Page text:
"Now let us suppose that a reasonable father requires his son to do a certain piece of business, and the son acknowledges the justice, propriety, and even the importance of the father's requirements, and the only reason he can give for not having obeyed is that he did not feel like it! Or in other words, he did not want to do it, and therefore he thought it would be wrong for him to attend to it.  Would not such an excuse be perfectly ridiculous? Again suppose a father of a family acknowledges his obligation to labor for the comfortable support, and the education of his family, but being a very lazy man, he apologizes for his neglect of his family, by saying, `I know I am commanded by the Ruler of the universe to provide for my family, but I do not feel as if I want to labor, and I think it would be very wicked for me to go to work in obedience to his command when I do not feel like it.'

  "Let this principle be carried out and see where it will end.  God requires us to speak the truth, but according to this notion, it would be very wrong for a man to tell the truth if he felt inclined to lie. Because, to obey God when he did not feel like it would be wicked! God requires us to be just.  But the man who feels inclined to be unjust must be careful not to deal justly because it is wrong to obey God when he does not feel like it! God has said, `You shall not kill!'  Now if a man feels inclined to murder, he must not refrain from it; for it is wrong to obey contrary to his feelings. And so of all the other commands.  Now there is not a more foolish, absurd, and contemptible doctrine in the world.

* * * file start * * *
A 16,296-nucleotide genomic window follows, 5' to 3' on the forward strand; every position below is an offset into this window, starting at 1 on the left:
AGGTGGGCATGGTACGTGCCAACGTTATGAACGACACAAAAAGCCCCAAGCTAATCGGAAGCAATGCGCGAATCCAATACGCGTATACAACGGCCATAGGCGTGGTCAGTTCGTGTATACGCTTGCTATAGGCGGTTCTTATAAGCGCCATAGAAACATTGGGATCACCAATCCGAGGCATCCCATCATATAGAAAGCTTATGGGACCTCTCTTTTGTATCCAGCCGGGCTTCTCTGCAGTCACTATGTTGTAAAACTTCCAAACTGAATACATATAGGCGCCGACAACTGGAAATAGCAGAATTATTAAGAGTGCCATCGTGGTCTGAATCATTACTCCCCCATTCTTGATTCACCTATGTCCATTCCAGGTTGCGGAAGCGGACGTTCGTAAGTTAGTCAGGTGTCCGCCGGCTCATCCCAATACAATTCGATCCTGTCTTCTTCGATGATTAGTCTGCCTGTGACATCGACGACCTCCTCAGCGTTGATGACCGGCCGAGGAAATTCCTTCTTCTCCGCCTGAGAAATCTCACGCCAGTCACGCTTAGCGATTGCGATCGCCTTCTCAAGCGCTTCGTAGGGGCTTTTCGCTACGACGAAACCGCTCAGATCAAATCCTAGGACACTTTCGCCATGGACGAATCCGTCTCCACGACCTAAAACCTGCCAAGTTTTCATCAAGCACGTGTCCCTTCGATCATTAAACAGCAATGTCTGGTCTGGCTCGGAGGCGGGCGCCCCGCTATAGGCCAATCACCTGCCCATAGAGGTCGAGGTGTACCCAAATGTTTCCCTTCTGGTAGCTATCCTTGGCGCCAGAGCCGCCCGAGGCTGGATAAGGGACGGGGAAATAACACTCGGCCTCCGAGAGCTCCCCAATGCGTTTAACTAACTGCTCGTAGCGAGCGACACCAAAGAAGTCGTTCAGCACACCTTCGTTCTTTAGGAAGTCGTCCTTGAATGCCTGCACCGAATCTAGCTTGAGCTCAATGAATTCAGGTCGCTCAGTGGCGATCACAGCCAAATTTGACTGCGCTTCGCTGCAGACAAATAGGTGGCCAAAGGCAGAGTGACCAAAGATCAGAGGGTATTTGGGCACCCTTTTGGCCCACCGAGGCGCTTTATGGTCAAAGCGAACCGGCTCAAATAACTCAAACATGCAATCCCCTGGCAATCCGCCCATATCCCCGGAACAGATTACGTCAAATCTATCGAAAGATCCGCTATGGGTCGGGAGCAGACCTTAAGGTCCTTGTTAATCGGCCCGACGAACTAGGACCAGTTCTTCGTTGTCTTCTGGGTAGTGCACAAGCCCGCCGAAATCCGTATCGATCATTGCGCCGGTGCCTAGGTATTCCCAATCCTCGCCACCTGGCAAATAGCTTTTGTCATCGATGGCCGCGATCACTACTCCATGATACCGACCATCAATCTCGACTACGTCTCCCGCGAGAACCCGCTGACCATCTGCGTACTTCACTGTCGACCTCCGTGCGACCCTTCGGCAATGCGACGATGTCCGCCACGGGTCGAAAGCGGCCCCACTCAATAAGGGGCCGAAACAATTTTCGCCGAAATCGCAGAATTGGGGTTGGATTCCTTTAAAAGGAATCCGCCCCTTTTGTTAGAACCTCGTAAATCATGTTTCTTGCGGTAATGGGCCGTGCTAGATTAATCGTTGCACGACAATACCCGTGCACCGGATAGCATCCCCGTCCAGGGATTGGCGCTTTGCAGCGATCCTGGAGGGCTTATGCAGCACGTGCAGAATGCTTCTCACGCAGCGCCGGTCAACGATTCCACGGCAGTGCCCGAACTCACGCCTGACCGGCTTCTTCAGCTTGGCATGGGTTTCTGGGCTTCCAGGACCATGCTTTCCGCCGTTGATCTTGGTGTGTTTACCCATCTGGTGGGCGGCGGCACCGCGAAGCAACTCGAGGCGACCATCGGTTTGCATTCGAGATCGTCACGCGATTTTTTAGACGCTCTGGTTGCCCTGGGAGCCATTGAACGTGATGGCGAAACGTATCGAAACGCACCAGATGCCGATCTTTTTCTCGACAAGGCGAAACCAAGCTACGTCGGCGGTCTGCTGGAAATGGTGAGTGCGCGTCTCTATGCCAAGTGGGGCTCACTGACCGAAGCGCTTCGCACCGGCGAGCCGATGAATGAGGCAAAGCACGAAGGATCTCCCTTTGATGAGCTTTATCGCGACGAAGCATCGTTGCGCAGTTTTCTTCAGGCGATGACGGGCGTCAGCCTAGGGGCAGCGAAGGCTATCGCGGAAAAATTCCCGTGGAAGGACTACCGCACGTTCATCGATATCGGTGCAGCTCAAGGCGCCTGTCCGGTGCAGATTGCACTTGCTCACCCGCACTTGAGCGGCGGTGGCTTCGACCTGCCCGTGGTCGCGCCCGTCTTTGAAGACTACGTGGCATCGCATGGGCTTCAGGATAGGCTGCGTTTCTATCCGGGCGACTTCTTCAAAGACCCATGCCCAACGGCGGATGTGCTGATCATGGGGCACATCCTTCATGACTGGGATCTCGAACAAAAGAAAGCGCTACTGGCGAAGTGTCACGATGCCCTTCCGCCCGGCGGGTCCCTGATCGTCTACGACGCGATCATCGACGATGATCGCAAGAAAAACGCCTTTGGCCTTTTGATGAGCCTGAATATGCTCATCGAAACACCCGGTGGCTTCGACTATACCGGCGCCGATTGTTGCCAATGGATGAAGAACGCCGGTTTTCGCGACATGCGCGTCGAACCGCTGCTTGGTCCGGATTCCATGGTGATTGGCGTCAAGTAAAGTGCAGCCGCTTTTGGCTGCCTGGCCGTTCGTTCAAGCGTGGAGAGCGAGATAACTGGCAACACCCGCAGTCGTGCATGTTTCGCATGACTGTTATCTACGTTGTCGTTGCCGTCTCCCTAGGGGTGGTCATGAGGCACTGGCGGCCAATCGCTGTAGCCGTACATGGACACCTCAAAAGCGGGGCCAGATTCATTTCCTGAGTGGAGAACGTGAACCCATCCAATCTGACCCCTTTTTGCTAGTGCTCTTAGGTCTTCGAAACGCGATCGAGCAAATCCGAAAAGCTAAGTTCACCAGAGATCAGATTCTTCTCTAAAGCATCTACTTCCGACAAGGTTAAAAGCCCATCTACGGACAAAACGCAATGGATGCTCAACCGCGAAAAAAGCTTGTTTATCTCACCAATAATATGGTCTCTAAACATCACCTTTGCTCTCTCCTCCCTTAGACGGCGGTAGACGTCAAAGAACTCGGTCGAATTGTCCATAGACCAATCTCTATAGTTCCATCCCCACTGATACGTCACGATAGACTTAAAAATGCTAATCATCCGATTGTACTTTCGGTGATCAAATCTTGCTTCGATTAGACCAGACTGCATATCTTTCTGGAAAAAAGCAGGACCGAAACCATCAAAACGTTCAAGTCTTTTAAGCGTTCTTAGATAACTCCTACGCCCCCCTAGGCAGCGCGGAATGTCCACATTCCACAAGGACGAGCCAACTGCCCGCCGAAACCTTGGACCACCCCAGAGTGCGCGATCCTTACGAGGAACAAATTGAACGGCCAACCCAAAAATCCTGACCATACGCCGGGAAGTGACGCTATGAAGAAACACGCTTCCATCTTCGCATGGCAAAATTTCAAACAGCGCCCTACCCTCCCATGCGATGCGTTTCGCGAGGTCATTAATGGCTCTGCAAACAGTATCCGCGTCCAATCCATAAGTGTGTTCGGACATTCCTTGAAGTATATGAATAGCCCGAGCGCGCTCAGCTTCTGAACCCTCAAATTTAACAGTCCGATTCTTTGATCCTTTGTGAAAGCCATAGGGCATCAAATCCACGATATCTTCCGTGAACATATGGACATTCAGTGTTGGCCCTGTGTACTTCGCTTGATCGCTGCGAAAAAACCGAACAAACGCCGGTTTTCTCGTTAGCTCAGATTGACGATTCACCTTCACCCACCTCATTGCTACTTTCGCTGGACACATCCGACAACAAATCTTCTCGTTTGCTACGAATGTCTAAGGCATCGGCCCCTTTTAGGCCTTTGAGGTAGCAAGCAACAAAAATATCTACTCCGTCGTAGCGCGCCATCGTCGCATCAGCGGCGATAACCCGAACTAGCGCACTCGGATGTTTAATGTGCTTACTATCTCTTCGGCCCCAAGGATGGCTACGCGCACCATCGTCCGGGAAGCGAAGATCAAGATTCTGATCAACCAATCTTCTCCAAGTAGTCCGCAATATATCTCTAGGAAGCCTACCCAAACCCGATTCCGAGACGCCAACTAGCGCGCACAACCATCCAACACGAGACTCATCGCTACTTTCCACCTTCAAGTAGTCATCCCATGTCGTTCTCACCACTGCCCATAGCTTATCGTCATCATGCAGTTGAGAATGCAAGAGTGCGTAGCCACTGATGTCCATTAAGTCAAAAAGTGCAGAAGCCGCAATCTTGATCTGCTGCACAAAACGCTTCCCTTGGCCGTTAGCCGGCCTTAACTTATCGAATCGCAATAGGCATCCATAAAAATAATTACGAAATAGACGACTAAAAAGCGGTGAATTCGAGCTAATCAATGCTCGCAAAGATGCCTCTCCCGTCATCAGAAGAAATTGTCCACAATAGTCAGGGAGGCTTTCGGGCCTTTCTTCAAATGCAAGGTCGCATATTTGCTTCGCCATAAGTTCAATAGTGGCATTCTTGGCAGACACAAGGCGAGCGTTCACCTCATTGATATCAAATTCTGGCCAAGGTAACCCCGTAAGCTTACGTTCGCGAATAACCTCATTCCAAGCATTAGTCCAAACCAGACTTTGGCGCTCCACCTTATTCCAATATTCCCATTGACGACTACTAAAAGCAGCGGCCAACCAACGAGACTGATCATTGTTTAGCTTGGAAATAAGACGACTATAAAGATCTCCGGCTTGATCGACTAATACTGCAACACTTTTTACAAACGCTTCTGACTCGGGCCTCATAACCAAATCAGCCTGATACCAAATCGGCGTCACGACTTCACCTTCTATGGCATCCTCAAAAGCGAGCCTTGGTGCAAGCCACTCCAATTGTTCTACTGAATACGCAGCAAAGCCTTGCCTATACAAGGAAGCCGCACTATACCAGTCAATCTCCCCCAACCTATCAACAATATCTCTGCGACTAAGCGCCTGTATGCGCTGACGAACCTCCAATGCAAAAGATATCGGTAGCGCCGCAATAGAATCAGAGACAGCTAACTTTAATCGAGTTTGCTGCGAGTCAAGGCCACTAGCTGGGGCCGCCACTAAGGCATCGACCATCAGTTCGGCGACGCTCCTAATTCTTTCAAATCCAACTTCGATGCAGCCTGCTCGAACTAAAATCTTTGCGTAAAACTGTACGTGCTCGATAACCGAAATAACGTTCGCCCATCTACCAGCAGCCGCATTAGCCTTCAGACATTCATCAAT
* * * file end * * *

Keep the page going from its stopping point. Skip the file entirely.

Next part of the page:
"We are to be governed by our faith, and not by our feelings.  We should not be governed by our feelings, but we should govern them. We ought, in every case where our feelings are contrary to the commands of the Supreme Being, to go in direct opposition to them. This would be denying ourselves. And this is precisely what Jesus has required of us. This would be crucifying the old man with his deeds; and crucifying the flesh with the affections and lusts.

  "There are some religious teachers who not only go contrary to the commands of God, but they even teach others to do so.  And they regard it as a kind of liberality for which they think they are praise-worthy. They say to people whom they are desirous to have unite with their churches, `You may be immersed, or sprinkled, or poured, just according to your own feelings.'  The Scriptures command them to be immersed, (for this is what the original word signifies,) but these teachers take it upon themselves to dispense with a positive command, and substitute a contemptible tradition in its place, which will better suit the whims or feelings of a careless and ignorant multitude.  But the day is fast approaching when men will be judged for `teaching for doctrines the commandments of men,' and directing people to follow their feelings, regardless of what the Oracles require. Their spurious religions never were, and never will be acceptable to God."

  The above is from the Primitive Christian of June, 1837. It is not quoted for the purpose of taking exceptions to it; for I approve the sentiment contained in it.  How many neglect a plainly revealed commandment, because they do not feel it their duty.  Some neglect the Sabbath or baptism because they do not feel the blessing connected with obedience before they obey. It would seem more consistent that our faith should lead us to action, and having done what God requires, by faith claim his promise and feel the blessing of obedience.

  But though our author wrote well concerning the commands of God, yet he himself openly violated the fourth commandment, and taught others that it was abolished, and substituted "a contemptible tradition in its place."  This only shows the weakness and depravity of human nature, which is more easily led by tradition than by truth.     R. F. C.